3. Know Prices and Values
If you’re eyeing a particular item, ask “How much?” at different booths and shops to gauge the average price. Understanding the range of prices for tourists and foreigners gives you a foundation to start bargaining from.
When you’re ready to commit, pick out the merchant you want to buy from, and ask, “Can I get a discount?” But don’t start bargaining unless you’re serious—it indicates a more serious intention than simply asking for a price.
Never name a price first, as this can devalue or inflate the price of the item. Once you get the asking price, assert your price. The seller may offer a flexible "no" or a very firm one—watch his verbal cues and body language for signs of a willingness to compromise. You should negotiate until you reach a number that still allows the seller to profit, while giving you a slight discount.
4. Trust Your Gut
Observe your seller carefully: When you’re wrapping things up, a smile can mean, “I’m overcharging you,” or it can say, “I’m pleased with this transaction and happy that someone appreciates my work.” A look of disdain can mean he’s genuinely insulted—or it can be completely feigned.
In the end, the process is all a fine game of wits, so always keep your cool. If you don’t like how a seller treats you, gracefully explain you just cannot agree to that purchase at the moment, then move on to the next seller. Often you’ll find that simply appearing disinterested will get him down to a price you both can agree to. And if you have a bad feeling about a seller or a piece, or think you can find it elsewhere at a fairer cost, trust your instincts. If you love the piece and think it’s worth it, commit to it so you don’t lose out.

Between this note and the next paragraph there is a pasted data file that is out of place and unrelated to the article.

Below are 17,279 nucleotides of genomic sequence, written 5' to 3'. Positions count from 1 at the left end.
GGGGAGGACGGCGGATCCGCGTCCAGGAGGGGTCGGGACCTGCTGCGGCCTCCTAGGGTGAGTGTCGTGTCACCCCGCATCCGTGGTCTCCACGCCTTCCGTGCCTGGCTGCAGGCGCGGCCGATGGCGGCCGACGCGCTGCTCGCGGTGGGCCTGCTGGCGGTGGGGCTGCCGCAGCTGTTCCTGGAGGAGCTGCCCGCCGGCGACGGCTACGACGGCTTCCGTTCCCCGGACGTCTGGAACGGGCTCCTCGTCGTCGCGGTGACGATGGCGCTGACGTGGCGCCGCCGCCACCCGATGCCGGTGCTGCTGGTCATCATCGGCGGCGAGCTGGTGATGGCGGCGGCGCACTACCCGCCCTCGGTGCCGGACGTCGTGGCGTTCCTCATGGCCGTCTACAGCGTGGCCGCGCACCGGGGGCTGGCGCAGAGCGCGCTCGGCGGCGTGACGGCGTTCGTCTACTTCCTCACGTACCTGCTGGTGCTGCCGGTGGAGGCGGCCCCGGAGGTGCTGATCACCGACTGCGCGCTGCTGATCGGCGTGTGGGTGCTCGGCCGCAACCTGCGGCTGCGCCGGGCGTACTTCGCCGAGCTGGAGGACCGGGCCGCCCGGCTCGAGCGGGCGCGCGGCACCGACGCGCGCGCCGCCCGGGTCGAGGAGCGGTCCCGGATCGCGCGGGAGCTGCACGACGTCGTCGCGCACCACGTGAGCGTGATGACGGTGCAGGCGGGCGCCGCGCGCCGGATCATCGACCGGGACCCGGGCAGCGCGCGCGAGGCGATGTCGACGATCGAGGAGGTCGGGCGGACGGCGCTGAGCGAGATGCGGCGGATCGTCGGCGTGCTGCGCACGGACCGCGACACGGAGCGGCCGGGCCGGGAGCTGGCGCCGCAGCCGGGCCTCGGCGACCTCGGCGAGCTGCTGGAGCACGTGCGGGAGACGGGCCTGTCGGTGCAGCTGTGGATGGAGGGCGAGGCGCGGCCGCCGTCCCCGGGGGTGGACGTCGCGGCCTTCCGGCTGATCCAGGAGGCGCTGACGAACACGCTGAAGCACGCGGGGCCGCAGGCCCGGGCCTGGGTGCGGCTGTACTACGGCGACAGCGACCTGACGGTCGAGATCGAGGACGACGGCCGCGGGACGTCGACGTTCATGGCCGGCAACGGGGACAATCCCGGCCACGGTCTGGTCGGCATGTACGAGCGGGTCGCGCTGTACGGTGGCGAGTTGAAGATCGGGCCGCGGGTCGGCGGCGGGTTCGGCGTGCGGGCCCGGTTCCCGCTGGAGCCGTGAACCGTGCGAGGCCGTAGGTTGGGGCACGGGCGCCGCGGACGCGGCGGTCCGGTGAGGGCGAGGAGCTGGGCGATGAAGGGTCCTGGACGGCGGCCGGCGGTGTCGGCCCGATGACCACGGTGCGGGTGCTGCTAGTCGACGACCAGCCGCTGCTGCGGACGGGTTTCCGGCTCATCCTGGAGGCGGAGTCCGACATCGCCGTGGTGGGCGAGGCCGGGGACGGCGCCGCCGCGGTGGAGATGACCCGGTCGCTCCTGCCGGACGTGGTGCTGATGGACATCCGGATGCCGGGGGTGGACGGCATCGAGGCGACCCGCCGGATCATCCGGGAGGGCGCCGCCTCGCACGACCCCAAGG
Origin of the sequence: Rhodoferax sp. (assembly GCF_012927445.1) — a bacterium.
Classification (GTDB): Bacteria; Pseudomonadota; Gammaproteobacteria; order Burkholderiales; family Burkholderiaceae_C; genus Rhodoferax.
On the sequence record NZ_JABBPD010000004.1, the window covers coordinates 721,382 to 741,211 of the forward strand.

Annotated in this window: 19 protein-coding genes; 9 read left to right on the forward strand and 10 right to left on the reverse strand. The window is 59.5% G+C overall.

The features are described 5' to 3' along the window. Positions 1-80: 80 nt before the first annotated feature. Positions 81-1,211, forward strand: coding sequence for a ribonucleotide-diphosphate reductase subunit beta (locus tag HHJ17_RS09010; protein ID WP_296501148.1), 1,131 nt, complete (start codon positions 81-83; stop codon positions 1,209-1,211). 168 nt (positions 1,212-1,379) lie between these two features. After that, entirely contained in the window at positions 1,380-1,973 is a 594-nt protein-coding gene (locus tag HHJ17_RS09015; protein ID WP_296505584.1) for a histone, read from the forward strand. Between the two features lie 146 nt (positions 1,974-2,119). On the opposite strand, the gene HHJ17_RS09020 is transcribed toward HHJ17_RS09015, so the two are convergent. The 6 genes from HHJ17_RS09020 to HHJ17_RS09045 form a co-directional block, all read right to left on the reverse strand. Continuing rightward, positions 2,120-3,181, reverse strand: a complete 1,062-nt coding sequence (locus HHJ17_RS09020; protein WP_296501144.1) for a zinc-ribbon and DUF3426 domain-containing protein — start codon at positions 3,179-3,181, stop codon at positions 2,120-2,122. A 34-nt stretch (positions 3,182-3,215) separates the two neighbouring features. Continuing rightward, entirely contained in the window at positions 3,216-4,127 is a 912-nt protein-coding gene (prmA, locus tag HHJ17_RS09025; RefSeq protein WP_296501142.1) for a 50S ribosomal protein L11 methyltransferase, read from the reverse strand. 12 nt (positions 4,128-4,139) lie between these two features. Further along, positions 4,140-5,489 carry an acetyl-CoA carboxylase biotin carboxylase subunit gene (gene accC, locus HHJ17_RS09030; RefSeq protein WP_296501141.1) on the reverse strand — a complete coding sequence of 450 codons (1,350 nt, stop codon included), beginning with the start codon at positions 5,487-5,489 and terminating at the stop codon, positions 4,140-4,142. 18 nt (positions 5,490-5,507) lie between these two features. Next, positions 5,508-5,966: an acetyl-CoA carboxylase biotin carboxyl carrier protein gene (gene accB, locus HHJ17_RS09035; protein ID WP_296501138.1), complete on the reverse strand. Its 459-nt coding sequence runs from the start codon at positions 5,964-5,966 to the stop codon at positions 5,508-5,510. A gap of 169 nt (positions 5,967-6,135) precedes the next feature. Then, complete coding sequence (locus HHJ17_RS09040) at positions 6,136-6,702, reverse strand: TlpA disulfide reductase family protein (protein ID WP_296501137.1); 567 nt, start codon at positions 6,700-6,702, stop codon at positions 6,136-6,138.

5. Pay Your Respects
Once you’ve agreed on a price, treat the currency with respect—it’s not Monopoly money. Plan to carry small bills and change when you expect to haggle, as few sellers will be able to break big bills (and if you whip out a lot of cash after having explained how you’re a poor student, you’ve just lost your credibility).
And remember that sometimes you’ll get great deals, and occasionally you’ll be overcharged. In the end, you have to laugh or shrug it off. If you can afford a plane ticket to your destination, bargaining for a few pennies is all relative. So thank the seller in the local language, and celebrate your success.
Photo of woman shopping courtesy of Shutterstock.
TopicsMoney , Travel , Travel Mirror by Natalie Jesionka , Cultural Differences , Bargains , Travel Tips , Negotiation & Money
Natalie Jesionka has researched and reported on human rights issues around the world. She lectures on human trafficking, gender and conflict, and human rights at Rutgers University. When she is not teaching, she is traveling and offering tips on how students and professionals can get the most out of their experiences abroad. She also encourages global exploration through her work as Editor of Shatter the Looking Glass, an ethical travel magazine. Natalie is a Paul and Daisy Soros Fellow and served as a 2010 Fulbright Scholar in Thailand.More from this Author